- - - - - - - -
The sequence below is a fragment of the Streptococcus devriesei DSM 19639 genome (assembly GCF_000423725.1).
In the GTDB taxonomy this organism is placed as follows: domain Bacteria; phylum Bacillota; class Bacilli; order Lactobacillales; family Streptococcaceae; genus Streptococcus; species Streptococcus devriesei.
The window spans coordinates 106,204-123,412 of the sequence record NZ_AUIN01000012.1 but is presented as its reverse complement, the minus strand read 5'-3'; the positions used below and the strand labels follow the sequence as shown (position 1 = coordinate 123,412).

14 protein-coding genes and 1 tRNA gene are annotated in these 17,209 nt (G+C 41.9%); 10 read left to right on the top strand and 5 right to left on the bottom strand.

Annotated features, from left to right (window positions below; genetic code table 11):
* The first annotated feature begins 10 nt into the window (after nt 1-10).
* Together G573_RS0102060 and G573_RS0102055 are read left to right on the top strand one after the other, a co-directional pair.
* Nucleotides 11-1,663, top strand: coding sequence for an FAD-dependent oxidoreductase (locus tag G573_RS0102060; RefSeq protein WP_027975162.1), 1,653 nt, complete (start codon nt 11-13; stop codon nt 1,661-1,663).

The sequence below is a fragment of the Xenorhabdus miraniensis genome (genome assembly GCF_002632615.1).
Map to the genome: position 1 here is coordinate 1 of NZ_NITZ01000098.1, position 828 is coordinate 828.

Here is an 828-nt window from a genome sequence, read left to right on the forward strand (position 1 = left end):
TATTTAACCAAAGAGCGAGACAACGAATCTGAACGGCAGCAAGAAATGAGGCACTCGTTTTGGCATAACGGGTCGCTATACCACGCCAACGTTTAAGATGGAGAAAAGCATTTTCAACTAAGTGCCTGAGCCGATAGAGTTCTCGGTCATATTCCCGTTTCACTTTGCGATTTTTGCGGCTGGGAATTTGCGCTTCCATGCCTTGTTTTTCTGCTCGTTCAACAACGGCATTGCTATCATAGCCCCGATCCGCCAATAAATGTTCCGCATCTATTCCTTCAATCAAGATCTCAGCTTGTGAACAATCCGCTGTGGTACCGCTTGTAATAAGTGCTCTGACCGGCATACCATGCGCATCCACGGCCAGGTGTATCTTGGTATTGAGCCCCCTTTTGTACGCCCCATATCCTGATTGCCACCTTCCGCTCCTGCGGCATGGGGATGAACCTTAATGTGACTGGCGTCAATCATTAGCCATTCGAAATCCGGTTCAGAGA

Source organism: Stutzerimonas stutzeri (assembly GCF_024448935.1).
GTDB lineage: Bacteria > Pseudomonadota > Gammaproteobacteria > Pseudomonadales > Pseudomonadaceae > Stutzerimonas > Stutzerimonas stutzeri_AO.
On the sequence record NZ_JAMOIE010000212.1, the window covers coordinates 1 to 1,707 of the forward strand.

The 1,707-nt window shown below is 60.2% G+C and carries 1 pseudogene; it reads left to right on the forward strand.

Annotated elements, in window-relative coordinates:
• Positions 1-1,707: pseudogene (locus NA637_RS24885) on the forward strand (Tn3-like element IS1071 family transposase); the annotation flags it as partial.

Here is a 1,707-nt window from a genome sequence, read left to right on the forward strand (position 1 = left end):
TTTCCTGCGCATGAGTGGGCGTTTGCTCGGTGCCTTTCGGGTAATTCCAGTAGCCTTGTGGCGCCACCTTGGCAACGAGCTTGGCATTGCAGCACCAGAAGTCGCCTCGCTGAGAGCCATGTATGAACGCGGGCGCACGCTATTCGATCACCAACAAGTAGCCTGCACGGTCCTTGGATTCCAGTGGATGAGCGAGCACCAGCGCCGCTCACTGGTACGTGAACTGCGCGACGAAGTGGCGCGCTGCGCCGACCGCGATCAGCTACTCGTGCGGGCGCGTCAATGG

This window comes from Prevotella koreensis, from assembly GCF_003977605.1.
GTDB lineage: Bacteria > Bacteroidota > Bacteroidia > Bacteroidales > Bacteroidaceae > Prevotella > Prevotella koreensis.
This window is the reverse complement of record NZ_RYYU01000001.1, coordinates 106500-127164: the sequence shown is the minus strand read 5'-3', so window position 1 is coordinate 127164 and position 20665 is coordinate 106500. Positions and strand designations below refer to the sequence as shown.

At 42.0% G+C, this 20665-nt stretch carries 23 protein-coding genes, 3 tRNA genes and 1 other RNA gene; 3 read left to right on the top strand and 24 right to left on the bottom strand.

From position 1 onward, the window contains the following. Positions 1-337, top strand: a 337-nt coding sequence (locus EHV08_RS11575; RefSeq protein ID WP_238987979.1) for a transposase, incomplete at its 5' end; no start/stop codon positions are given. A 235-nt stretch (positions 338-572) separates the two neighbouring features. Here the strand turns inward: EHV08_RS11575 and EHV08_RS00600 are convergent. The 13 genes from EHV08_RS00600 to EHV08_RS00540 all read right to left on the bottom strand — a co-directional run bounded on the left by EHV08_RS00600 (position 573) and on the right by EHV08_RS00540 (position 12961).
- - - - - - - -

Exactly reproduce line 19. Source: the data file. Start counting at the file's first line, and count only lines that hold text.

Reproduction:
Here is a 1,707-nt window from a genome sequence, read left to right on the forward strand (position 1 = left end):